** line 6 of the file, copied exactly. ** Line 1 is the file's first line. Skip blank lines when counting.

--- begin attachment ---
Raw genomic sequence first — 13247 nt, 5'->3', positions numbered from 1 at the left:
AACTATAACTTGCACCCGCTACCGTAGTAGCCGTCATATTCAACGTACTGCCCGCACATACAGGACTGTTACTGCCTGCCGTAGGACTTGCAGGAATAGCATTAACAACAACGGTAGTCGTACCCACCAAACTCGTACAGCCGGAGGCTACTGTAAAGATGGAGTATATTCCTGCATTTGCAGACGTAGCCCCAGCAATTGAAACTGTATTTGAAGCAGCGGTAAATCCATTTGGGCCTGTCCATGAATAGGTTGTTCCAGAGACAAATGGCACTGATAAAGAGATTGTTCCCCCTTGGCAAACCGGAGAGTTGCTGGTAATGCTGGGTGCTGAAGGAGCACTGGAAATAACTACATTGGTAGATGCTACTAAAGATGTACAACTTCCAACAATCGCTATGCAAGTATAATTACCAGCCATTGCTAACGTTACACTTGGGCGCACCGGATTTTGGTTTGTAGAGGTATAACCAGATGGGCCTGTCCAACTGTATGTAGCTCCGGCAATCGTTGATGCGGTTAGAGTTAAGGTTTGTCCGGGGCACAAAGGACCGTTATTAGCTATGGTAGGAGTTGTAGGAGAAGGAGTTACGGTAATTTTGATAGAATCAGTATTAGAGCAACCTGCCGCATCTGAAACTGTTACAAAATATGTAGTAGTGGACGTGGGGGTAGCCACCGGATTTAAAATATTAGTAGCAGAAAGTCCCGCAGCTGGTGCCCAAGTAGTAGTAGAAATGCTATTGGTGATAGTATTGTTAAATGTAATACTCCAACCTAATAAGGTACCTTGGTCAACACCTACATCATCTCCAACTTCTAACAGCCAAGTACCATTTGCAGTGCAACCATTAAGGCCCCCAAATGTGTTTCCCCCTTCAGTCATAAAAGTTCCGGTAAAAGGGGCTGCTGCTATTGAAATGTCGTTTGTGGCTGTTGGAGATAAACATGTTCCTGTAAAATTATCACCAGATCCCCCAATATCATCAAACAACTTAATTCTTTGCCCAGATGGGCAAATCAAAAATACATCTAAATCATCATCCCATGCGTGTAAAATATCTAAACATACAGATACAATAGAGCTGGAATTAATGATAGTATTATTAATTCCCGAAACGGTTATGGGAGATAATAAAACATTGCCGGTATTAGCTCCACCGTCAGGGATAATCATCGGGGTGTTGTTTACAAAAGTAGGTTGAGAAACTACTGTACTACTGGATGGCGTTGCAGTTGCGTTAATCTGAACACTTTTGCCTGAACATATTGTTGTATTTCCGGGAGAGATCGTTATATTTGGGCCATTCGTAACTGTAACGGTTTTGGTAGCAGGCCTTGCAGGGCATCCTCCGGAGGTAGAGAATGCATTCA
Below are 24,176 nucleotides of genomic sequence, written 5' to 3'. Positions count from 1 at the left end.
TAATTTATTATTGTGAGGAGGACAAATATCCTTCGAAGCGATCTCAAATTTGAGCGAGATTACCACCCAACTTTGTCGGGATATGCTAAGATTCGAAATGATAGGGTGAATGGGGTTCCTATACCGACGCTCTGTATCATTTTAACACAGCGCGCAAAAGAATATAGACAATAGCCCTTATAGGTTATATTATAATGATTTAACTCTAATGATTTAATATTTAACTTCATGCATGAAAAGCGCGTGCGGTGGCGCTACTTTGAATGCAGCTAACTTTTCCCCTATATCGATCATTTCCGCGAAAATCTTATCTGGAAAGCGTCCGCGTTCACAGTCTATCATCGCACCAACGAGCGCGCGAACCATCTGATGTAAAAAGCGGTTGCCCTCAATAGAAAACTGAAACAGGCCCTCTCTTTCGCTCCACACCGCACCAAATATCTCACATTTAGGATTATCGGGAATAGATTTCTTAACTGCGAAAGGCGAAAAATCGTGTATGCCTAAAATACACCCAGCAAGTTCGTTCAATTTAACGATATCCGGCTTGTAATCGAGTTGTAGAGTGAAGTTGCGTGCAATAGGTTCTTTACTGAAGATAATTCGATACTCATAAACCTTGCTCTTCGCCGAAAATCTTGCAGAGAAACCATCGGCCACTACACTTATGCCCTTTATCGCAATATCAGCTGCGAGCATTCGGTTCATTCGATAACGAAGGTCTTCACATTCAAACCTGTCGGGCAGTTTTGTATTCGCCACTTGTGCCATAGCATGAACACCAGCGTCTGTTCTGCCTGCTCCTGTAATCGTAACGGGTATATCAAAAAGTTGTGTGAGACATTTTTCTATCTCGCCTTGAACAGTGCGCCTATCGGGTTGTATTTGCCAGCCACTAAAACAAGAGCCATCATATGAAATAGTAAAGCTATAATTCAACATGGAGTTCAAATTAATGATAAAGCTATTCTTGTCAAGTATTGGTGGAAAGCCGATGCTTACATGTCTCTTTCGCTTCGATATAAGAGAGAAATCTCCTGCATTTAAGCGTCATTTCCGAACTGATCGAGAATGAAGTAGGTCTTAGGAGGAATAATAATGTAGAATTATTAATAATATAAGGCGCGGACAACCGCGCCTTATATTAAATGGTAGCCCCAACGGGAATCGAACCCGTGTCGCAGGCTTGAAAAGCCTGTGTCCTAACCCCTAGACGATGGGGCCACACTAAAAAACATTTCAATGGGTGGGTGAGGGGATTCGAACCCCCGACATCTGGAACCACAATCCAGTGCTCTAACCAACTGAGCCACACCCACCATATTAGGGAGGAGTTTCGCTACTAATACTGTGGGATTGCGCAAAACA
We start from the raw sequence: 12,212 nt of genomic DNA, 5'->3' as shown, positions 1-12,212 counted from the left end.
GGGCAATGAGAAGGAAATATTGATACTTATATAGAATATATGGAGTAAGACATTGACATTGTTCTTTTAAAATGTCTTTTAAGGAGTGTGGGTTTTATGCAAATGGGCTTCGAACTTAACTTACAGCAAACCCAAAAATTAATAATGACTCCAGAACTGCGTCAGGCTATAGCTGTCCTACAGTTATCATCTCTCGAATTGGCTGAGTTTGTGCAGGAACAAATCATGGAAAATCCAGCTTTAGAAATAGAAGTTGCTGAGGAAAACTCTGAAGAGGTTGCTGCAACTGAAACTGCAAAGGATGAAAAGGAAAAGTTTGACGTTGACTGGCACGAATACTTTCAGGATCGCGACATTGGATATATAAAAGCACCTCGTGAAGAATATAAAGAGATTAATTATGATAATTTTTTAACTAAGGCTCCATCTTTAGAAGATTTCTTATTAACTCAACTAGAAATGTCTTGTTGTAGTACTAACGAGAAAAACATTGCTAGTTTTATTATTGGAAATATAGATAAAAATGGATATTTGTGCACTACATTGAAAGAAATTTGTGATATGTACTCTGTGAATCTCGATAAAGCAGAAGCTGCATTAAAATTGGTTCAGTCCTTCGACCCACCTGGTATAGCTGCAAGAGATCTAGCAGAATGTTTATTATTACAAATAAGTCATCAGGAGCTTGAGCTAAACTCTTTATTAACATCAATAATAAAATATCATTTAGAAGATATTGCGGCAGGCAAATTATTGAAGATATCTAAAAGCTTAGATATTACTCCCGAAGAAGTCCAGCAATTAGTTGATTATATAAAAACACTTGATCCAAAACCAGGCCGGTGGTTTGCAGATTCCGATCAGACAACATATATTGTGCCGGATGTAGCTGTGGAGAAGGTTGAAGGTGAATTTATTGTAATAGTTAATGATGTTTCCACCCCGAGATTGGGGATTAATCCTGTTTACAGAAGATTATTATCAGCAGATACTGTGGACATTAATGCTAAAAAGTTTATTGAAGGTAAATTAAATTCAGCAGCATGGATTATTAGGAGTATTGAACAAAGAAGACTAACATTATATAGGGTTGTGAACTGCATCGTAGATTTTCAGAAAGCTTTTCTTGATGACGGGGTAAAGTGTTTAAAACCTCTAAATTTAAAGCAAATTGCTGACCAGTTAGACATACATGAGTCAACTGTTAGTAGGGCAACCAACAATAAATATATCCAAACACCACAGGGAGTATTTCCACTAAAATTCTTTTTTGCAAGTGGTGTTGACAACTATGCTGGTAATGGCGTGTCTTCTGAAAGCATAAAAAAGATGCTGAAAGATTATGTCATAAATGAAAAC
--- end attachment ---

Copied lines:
GGGCAATGAGAAGGAAATATTGATACTTATATAGAATATATGGAGTAAGACATTGACATTGTTCTTTTAAAATGTCTTTTAAGGAGTGTGGGTTTTATGCAAATGGGCTTCGAACTTAACTTACAGCAAACCCAAAAATTAATAATGACTCCAGAACTGCGTCAGGCTATAGCTGTCCTACAGTTATCATCTCTCGAATTGGCTGAGTTTGTGCAGGAACAAATCATGGAAAATCCAGCTTTAGAAATAGAAGTTGCTGAGGAAAACTCTGAAGAGGTTGCTGCAACTGAAACTGCAAAGGATGAAAAGGAAAAGTTTGACGTTGACTGGCACGAATACTTTCAGGATCGCGACATTGGATATATAAAAGCACCTCGTGAAGAATATAAAGAGATTAATTATGATAATTTTTTAACTAAGGCTCCATCTTTAGAAGATTTCTTATTAACTCAACTAGAAATGTCTTGTTGTAGTACTAACGAGAAAAACATTGCTAGTTTTATTATTGGAAATATAGATAAAAATGGATATTTGTGCACTACATTGAAAGAAATTTGTGATATGTACTCTGTGAATCTCGATAAAGCAGAAGCTGCATTAAAATTGGTTCAGTCCTTCGACCCACCTGGTATAGCTGCAAGAGATCTAGCAGAATGTTTATTATTACAAATAAGTCATCAGGAGCTTGAGCTAAACTCTTTATTAACATCAATAATAAAATATCATTTAGAAGATATTGCGGCAGGCAAATTATTGAAGATATCTAAAAGCTTAGATATTACTCCCGAAGAAGTCCAGCAATTAGTTGATTATATAAAAACACTTGATCCAAAACCAGGCCGGTGGTTTGCAGATTCCGATCAGACAACATATATTGTGCCGGATGTAGCTGTGGAGAAGGTTGAAGGTGAATTTATTGTAATAGTTAATGATGTTTCCACCCCGAGATTGGGGATTAATCCTGTTTACAGAAGATTATTATCAGCAGATACTGTGGACATTAATGCTAAAAAGTTTATTGAAGGTAAATTAAATTCAGCAGCATGGATTATTAGGAGTATTGAACAAAGAAGACTAACATTATATAGGGTTGTGAACTGCATCGTAGATTTTCAGAAAGCTTTTCTTGATGACGGGGTAAAGTGTTTAAAACCTCTAAATTTAAAGCAAATTGCTGACCAGTTAGACATACATGAGTCAACTGTTAGTAGGGCAACCAACAATAAATATATCCAAACACCACAGGGAGTATTTCCACTAAAATTCTTTTTTGCAAGTGGTGTTGACAACTATGCTGGTAATGGCGTGTCTTCTGAAAGCATAAAAAAGATGCTGAAAGATTATGTCATAAATGAAAAC